Lafayette High School (Lexington, Kentucky)

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Lafayette Senior High School
401 Reed Lane
Lexington, KY 40503
United States
Coordinates 38°01′33″N 84°31′30″W / 38.02573°N 84.52492°W / 38.02573; -84.52492Coordinates: 38°01′33″N 84°31′30″W / 38.02573°N 84.52492°W / 38.02573; -84.52492
Type Public
Motto Learners, Leaders, Legacies — Lafayette
Established 1939
Principal Bryne Jacobs
Enrollment 2,070 (2014-15)[1]
Nickname Generals

Lafayette Senior High School (LHS) is a public high school located in Lexington, Kentucky's Picadome neighborhood. The school is one of five high schools in the Fayette County Public Schools district. It is among the largest high schools in Kentucky.[citation needed]


Lafayette High School opened in 1939 to replace Picadome High School. The school was named for the Marquis de Lafayette, the French general who became famous during and after the Revolutionary War. The family of the Marquis de Lafayette granted the school permission to use their family coat of arms.[2] The original building was constructed as part of a Public Works Administration project on the campus of what had once been an orphanage. By 1940 the LHS vocational program was expanded into a national defense trade school and after the bombing of Pearl Harbor, several more buildings were constructed to meet the demand for skilled workers in the war-related industries.[3]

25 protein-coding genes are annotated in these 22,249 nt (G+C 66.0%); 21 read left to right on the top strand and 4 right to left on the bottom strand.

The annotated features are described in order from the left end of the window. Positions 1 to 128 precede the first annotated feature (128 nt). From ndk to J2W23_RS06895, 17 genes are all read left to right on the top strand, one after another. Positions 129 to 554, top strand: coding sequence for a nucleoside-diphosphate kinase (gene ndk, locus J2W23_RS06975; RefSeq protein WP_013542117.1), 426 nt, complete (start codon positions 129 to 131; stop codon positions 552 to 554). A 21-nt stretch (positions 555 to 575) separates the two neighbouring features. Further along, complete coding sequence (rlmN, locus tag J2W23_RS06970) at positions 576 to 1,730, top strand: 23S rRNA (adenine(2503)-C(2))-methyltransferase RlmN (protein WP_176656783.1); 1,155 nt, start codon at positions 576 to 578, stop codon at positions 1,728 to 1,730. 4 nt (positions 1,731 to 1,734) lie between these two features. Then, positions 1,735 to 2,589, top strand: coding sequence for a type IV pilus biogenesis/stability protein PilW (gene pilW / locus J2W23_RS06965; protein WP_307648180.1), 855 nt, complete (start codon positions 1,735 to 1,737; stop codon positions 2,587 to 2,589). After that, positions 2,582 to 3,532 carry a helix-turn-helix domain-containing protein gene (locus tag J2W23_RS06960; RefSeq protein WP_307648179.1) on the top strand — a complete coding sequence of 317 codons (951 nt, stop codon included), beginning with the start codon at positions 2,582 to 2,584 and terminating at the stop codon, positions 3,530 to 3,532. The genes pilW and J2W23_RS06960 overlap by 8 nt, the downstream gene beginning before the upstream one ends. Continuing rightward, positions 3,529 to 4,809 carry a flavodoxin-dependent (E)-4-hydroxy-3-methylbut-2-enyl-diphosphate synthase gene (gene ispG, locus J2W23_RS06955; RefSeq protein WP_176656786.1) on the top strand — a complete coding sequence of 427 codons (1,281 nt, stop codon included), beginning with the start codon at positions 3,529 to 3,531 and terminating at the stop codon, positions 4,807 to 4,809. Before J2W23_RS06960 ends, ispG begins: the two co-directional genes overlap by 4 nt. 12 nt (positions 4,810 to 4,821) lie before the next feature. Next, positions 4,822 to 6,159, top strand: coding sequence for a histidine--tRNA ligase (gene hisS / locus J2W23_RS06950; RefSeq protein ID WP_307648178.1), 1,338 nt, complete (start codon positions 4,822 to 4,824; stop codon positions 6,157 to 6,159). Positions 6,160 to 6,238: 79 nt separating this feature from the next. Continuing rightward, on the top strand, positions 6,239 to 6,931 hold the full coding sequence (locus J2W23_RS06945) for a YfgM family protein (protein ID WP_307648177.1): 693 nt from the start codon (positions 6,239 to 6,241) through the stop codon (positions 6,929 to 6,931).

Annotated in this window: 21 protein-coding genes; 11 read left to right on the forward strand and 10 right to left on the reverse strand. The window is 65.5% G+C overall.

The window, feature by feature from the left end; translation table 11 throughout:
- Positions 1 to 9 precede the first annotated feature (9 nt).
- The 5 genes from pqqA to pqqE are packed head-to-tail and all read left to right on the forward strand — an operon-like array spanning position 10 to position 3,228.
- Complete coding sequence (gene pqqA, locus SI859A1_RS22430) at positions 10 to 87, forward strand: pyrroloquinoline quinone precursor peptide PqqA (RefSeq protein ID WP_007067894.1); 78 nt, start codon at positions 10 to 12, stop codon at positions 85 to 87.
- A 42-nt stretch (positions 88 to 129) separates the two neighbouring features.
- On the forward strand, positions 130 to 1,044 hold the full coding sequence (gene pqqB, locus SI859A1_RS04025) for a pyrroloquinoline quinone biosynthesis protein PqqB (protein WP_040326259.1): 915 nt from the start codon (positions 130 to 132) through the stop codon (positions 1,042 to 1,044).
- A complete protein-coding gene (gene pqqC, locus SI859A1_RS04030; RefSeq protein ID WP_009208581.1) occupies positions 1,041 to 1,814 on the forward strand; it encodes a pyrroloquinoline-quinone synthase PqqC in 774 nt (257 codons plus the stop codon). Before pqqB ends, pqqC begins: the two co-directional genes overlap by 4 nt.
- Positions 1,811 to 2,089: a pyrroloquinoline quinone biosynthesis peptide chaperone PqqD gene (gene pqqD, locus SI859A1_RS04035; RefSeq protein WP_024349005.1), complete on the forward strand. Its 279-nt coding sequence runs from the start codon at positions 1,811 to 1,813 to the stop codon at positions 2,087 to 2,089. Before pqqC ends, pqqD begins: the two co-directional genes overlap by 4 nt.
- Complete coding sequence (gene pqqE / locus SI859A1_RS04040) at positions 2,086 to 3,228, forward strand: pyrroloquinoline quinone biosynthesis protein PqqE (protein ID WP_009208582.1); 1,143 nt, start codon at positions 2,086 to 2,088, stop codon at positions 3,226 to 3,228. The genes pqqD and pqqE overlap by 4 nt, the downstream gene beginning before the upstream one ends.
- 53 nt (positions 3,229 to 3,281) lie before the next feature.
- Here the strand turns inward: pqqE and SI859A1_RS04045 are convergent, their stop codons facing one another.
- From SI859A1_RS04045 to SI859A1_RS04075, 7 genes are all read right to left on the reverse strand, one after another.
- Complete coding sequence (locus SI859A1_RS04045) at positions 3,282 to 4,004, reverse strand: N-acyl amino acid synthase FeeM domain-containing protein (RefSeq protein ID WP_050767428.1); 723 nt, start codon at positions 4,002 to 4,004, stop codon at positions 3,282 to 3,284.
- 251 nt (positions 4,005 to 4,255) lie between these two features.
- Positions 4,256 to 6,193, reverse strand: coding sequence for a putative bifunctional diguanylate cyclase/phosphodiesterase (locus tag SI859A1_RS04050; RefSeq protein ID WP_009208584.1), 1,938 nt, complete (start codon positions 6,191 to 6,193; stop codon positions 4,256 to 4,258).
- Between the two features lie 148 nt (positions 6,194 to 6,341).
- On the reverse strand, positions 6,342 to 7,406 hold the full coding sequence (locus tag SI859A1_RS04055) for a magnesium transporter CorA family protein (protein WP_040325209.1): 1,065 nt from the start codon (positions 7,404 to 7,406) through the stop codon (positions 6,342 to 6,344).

LHS was the first white school in Lexington to be integrated. In 1955 16-year-old Helen Cary Caise enrolled in a summer course in U.S. History.[4] Her uncles and her grandfather at first escorted her to class each day, fearing for her safety. She did not have any problems in completing the course successfully. Most of the white students ignored her during class. However, white supremacists called her family home to threaten them and her father lost his job.[5] In 1958, LHS graduated its first black students. The first black teachers, Viola Greene and Betty Newby, joined the faculty in 1963. With the merger of the Lexington and Fayette County school systems in 1967, many more black students enrolled at Lafayette High School.[3]

SCAPA at Lafayette High School[edit]

Fayette County's art magnet program, the School for the Creative and Performing Arts, or SCAPA, is associated with Lafayette. Its facilities are located on Lafayette's campus.

Academic achievement[edit]

Lafayette has been widely recognized for a high level of academic achievement. The school has produced scores of National Merit Finalists. Students representing Lafayette have had repeated success in speech, debate, drama, and music competitions. The Lafayette Times and the Marquis have won many awards for excellence in student journalism. In 1987 Lafayette won the Kentucky Governor's Cup, often seen as tantamount to the state academic championship.[6]